, pub-6663105814926378, DIRECT, f08c47fec0942fa0 Epstein’s Final Escape From Justice 4289

Epstein’s Final Escape From Justice

Epstein’s Final Escape From Justice

Attorney General William Barr vowed this week to “get to the bottom” of serial sex offender Jeffrey Epstein’s apparent suicide inside a federal jail cell, as members of Congress demanded answers as to how the wealthy financier was left alone after a previous attempt to kill himself. The FBI opened an investigation into what Barr called “serious irregularities” at the Bureau of Prisons–run Metropolitan Correctional Center in Manhattan. Early reports suggest the two guards overseeing Epstein slept on their shifts, then falsified logs. Epstein had been placed on suicide watch July 23, when abrasions were found on his neck, then was taken off six days later at the request of his lawyers. Guards were still supposed to check on him every 30 minutes and house him with a roommate. But his roommate was transferred Friday night and not replaced. Hours later, Epstein was found dead, after apparently using a bedsheet tied to a top bunk to hang himself. Sen. Ben Sasse (R-Neb.) said Epstein’s “dark secrets” were “allowed to die with him,” and that “heads must roll.”

In the wake of Epstein’s death, President Trump provoked outrage when he retweeted a conservative comedian’s allegation that former President Bill Clinton somehow engineered the hanging because Epstein “had information” on him. A Clinton spokesperson said the former president “knows nothing” about Epstein’s crimes and had not spoken to him in “well over a decade.” Meanwhile, there were news reports that Epstein and Ghislaine Maxwell—a British socialite described as his “procurer”—had boasted of possessing dirt on “an astonishing number” of rich and famous people, and even videotaped visitors to his infamous Caribbean island near St. Thomas. The FBI raided that island this week in search of evidence. About 80 women and girls, some as young as 14, have accused Epstein of raping or sexually abusing them.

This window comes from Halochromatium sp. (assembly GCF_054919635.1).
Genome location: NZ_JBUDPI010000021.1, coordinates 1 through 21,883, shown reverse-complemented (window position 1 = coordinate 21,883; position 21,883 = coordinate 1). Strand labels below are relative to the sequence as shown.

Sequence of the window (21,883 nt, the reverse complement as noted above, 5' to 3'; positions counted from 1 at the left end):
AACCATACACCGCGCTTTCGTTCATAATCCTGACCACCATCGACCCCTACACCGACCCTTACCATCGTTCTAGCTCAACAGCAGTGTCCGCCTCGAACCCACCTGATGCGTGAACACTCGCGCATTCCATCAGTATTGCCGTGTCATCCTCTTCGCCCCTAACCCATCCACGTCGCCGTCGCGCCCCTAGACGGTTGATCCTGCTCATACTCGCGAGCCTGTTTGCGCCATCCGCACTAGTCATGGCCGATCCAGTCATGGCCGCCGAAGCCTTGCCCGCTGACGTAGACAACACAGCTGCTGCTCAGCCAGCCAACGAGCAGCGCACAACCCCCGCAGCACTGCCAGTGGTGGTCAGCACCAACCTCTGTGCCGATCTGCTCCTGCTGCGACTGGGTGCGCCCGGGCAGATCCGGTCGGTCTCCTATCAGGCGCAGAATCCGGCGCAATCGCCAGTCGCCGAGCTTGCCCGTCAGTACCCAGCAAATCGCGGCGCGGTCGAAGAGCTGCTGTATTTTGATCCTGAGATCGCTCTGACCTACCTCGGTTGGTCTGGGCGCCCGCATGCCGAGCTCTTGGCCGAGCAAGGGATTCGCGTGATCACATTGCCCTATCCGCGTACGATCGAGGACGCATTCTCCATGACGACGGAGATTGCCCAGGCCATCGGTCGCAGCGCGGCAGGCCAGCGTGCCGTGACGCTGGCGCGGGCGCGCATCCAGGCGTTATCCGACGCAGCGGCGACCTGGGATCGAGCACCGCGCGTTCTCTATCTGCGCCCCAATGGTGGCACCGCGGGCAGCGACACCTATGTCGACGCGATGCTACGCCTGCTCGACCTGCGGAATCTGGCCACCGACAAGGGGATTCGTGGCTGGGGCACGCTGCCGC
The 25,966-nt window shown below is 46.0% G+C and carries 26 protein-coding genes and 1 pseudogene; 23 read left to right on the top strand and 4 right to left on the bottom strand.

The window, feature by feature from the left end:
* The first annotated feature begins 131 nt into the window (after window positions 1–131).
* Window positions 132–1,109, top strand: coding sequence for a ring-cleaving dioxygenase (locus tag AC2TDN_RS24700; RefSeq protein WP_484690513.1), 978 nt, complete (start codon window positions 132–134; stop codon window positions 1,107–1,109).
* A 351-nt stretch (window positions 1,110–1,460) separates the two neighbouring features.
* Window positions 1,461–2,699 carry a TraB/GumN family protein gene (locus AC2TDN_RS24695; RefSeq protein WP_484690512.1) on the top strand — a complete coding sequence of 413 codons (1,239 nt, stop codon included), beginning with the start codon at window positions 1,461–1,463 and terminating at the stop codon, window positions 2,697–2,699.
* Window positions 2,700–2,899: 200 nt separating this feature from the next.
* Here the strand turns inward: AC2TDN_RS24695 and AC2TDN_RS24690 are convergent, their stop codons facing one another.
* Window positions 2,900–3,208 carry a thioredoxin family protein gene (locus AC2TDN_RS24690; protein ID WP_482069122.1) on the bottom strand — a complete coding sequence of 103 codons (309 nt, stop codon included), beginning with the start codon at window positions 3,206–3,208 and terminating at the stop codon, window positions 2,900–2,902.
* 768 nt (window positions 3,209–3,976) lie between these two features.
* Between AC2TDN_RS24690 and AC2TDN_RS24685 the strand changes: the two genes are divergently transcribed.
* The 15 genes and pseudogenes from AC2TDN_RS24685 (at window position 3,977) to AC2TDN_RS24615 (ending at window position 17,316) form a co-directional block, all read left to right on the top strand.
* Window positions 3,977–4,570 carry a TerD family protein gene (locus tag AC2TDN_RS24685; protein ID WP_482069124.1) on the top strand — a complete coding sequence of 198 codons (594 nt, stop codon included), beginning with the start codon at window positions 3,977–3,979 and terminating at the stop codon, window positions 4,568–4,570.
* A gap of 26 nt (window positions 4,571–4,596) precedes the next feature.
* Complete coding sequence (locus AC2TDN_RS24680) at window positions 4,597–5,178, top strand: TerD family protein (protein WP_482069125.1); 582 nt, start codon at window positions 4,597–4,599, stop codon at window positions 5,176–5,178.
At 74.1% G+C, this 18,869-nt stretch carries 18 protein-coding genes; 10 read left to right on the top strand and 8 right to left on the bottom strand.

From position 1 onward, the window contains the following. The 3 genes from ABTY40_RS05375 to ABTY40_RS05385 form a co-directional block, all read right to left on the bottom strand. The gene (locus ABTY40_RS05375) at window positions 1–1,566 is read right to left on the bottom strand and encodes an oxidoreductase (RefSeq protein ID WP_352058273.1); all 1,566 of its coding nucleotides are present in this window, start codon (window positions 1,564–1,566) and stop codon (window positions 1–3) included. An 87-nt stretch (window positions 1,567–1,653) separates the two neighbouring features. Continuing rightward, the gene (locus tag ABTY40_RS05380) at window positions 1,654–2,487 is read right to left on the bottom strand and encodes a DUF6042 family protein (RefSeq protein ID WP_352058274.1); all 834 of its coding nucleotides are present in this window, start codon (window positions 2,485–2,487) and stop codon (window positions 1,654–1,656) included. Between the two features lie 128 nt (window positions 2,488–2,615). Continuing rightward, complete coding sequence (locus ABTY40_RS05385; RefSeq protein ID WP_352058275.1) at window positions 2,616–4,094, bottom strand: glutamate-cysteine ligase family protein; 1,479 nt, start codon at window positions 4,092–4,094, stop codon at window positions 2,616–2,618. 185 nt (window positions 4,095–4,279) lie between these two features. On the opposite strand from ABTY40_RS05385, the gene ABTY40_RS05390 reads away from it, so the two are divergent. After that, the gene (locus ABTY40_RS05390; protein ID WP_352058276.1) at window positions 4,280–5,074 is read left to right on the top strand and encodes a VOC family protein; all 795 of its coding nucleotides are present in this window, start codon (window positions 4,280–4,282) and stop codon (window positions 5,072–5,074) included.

While Epstein cheated justice with his death, “the investigations into his crimes, and those of others connected to him, must continue,” said The New York Times. Nothing short of a full accounting is required to restore faith in a system that too often tilts “toward the powerful at the expense of the vulnerable.” The public officials who have repeatedly failed Epstein’s victims are “long overdue” for a reckoning.

Trump is playing a “dangerous game” by peddling conspiracy theories, said the Miami Herald. Not only is the president—who socialized with Epstein in the 1990s and early 2000s and publicly called him “a terrific guy”— undercutting his own Justice Department’s investigation into Epstein’s death, he’s also “exploiting the unending pain” of Epstein’s victims to deliver another nonsensical partisan “rant to his base.”

Epstein’s death leaves prosecutors “with one prime target,” said Marc Fisher in The Washington Post. The Paris-born, Oxfordeducated Ghislaine Maxwell, 57, met Epstein less than a year after her father, a British publishing tycoon and member of Parliament, died $4 billion in debt. His victims say she became “the prime organizer” of his thrice-daily “massages” from underage girls recruited on the pretext they were auditioning for modeling jobs. In court documents released just before Epstein’s death, one of Epstein’s victims, Virginia Roberts Giuffre, said Maxwell had recruited her and ordered her to have sex with Epstein and numerous famous friends, including Britain’s Prince Andrew.

“It shouldn’t be possible for a hideous monster” like Epstein “to game the American system of justice,” said Rich Lowry in National, but that’s exactly what he did. Again and again, the wealthy predator enjoyed “advantages and breaks unimaginable to anyone who didn’t jet around with influential friends.” His high-priced legal team got him a slap on the wrist for a 2002 guilty plea—and even just got him removed from suicide watch.

What a rare opportunity missed, said David Graham in The Since the 2008 financial crisis, Americans have been left feeling there are “two sets of rules: one for ordinary Americans and another for the rich and well connected.” Epstein’s recent arrest “looked like a chance to finally hold rotten elites to account,” with this pampered child rapist likely to spend the rest of his life in a jail cell. Instead, “his death represents one final escape from accountability.”

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